Turkey's ruling party is considering proposing new legislation that would stop the country's Constitutional Court from closing it down, Foreign Minister Ali Babacan said in an interview published Tuesday.
Ali Babacan, the foreign minister, said the government was "about to decide" whether to introduce a "medium-sized package" of legal amendments that would, among other "urgent issues", rewrite criteria for shutting political parties.
Such a move would also give the court "a new legal basis to make its decision", he told the FT yesterday. "We could make the court's job easier by defining the legal framework better."
Turkey has been gripped by a political crisis since the court agreed two weeks ago to hear a case brought by the chief prosecutor accusing AKP, of subverting the country's secular system.
Last year the government won a battle of wills with military generals by calling elections when they tried to derail the candidacy of the former foreign minister Abdullah Gul as president.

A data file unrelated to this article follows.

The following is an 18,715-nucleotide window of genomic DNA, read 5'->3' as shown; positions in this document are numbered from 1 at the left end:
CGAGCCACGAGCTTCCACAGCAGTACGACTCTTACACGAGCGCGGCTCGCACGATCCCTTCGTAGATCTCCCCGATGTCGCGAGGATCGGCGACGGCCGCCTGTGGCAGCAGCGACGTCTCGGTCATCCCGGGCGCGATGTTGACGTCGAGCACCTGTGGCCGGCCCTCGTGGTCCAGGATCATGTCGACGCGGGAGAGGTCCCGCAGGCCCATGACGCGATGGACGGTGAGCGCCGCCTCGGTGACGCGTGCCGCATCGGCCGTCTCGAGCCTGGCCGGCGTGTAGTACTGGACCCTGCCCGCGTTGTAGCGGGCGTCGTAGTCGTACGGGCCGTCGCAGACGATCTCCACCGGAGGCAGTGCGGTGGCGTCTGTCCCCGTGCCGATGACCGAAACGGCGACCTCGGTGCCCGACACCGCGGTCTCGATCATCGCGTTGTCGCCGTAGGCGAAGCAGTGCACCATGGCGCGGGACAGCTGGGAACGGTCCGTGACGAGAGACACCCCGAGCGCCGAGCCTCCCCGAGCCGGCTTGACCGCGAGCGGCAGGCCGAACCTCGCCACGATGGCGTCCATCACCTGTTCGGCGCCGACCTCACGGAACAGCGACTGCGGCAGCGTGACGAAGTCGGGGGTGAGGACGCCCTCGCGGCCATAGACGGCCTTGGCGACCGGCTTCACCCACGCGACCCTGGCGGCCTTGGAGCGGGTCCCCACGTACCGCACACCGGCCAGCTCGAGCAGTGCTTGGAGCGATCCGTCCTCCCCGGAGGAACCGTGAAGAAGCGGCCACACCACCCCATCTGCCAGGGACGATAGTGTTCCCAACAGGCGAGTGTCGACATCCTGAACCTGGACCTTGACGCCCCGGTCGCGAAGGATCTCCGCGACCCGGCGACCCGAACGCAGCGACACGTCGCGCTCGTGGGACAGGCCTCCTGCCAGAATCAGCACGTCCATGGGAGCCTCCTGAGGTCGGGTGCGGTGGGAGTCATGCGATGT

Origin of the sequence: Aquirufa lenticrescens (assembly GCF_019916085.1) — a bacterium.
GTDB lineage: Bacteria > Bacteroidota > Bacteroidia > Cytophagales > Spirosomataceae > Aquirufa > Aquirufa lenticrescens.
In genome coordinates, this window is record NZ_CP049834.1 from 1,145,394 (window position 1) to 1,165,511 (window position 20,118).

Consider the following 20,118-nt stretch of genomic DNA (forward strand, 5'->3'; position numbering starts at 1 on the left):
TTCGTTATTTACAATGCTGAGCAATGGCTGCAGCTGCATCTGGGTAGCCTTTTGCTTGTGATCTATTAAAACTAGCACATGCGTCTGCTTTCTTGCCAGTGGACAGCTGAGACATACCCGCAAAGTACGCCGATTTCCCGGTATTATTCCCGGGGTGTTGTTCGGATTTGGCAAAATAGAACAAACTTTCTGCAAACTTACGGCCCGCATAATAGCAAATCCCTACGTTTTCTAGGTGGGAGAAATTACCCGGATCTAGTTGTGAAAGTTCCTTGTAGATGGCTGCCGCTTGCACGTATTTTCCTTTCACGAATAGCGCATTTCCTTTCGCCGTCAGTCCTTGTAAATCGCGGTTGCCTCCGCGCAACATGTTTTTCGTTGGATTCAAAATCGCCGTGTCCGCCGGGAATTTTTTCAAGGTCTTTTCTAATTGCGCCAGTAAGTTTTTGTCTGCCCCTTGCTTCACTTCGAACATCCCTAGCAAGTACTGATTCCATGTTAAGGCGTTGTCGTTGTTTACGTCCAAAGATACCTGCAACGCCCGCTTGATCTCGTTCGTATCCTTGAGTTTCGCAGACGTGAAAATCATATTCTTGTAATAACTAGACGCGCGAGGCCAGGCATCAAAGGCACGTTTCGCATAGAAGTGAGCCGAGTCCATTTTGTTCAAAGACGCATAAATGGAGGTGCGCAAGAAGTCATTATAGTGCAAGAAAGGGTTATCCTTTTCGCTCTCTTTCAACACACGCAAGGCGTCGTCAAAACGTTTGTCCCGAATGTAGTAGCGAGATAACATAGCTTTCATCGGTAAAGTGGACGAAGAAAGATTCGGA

Mr Babacan said the government fully supported the "separation of the state and religion". But Turkish laws were out of step with Council of Europe provisions that allowed the closure only of "parties that advocated violence or used violence to destroy democratic constitutional systems".
Babacan stressed the importance of preserving "the independence and the credibility of the courts".
New way of thinking
Babacan, who said revisions to the law could be adopted next week, argued the challenge was to change attitudes in the elite, which could find "other laws to give a hard time" to people.
"We still have the same police . . . the same judges. We have to go through this mental transformation . . . People have to adapt to a new way of thinking. It does not happen overnight," he said.
Referring to the arch-secularist elite that resents the rise of the AKP since it came to power in 2002, he said: "There is now a shift of power from certain circles to the people. Some circles will lose their privileges."
Mr Babacan said the government was determined to adopt the acquis communautaire - the body of EU laws would-be members must embrace. "It will help raise the quality of life in Turkey," he said.
But he predicted that, even when the reforms were completed "in 2013", Ankara would face a further wait before all EU countries "were ready for Turkey".
Last Mod: 15 Nisan 2008, 12:43